WikiLeaks suspends publishing due to lack of funds
The whistleblowing website WikiLeaks said Monday it was suspending publishing classified US diplomatic files to focus instead on fundraising "to ensure our future survival".
WikiLeaks founder Julian Assange said that as a result of a financial "blockade" mounted by Visa, Mastercard and other companies, it was "now forced to temporarily suspend its publishing operations and aggressively fundraise".
WikiLeaks has enraged US authorities by releasing tens of thousands of classified diplomatic cables.
Many relate to the wars in Iraq and Afghanistan while others contain frank and sometimes embarrassing assessments of world leaders made by US diplomats.
Assange said in a statement that since December last year, "an arbitrary and unlawful financial blockade has been imposed by Bank of America, Visa, MasterCard, PayPal and Western Union".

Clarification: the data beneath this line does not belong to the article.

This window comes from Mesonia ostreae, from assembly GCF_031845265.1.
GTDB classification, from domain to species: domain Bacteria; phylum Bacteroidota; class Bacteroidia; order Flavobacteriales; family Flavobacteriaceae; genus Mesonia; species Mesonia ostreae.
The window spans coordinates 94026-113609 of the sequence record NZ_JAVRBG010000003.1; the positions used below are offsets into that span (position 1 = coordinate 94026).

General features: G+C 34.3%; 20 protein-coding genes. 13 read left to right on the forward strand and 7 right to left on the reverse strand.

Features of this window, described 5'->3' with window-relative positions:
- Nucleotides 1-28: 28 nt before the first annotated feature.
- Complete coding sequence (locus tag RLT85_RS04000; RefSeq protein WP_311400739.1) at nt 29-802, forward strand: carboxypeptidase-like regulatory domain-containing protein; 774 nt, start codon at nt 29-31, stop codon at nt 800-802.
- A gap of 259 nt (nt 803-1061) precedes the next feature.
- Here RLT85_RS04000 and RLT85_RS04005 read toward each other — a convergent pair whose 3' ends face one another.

"The attack has destroyed 95 percent of our revenue," he added.
"The blockade came into force within 10 days of the launch of Cablegate as part of a concerted US-based, political attack that included vitriol by senior right-wing politicians, including assassination calls against WikiLeaks staff."
The former computer hacker said the blockade "has cost the organisation tens of millions of dollars in lost donations at a time of unprecedented operational costs".
He added: "We have commenced pre-litigation action against the blockade in Iceland, Denmark, the UK, Brussels, the United States and Australia.
"We have lodged an anti-trust complaint at the European Commission and expect a decision by mid-November as to whether the European Commission Authority will open a full investigation into the wrongdoing of Visa and MasterCard."
"A handful of US finance companies cannot be allowed to decide how the whole world votes with its pocket," he added.
Assange is currently embroiled in a fight against extradition from Britain to Sweden, where he is wanted in connection with allegations of rape. He denies the allegations and says they are politically motivated.
© 2011 AFP